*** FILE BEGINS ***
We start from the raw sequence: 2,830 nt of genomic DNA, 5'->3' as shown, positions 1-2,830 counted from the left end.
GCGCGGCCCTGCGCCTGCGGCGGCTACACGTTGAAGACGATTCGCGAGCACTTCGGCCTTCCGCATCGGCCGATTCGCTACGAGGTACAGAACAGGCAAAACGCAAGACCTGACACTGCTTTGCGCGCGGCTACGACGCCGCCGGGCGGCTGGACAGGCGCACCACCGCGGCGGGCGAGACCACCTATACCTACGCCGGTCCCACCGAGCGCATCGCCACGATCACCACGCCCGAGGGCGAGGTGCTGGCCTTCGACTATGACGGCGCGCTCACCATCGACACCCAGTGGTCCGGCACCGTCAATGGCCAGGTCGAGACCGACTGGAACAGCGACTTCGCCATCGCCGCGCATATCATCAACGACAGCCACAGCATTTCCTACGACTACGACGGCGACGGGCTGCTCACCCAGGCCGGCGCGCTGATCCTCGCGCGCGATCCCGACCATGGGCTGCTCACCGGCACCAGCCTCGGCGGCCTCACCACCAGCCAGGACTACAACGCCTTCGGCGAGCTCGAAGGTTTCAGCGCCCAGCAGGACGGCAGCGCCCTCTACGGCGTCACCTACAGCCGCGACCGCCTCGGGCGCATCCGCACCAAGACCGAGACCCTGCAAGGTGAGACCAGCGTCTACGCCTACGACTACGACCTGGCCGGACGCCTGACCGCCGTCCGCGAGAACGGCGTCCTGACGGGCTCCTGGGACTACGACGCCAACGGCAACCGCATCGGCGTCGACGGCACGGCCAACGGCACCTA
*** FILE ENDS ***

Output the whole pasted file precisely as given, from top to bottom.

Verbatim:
We start from the raw sequence: 2,830 nt of genomic DNA, 5'->3' as shown, positions 1-2,830 counted from the left end.
GCGCGGCCCTGCGCCTGCGGCGGCTACACGTTGAAGACGATTCGCGAGCACTTCGGCCTTCCGCATCGGCCGATTCGCTACGAGGTACAGAACAGGCAAAACGCAAGACCTGACACTGCTTTGCGCGCGGCTACGACGCCGCCGGGCGGCTGGACAGGCGCACCACCGCGGCGGGCGAGACCACCTATACCTACGCCGGTCCCACCGAGCGCATCGCCACGATCACCACGCCCGAGGGCGAGGTGCTGGCCTTCGACTATGACGGCGCGCTCACCATCGACACCCAGTGGTCCGGCACCGTCAATGGCCAGGTCGAGACCGACTGGAACAGCGACTTCGCCATCGCCGCGCATATCATCAACGACAGCCACAGCATTTCCTACGACTACGACGGCGACGGGCTGCTCACCCAGGCCGGCGCGCTGATCCTCGCGCGCGATCCCGACCATGGGCTGCTCACCGGCACCAGCCTCGGCGGCCTCACCACCAGCCAGGACTACAACGCCTTCGGCGAGCTCGAAGGTTTCAGCGCCCAGCAGGACGGCAGCGCCCTCTACGGCGTCACCTACAGCCGCGACCGCCTCGGGCGCATCCGCACCAAGACCGAGACCCTGCAAGGTGAGACCAGCGTCTACGCCTACGACTACGACCTGGCCGGACGCCTGACCGCCGTCCGCGAGAACGGCGTCCTGACGGGCTCCTGGGACTACGACGCCAACGGCAACCGCATCGGCGTCGACGGCACGGCCAACGGCACCTA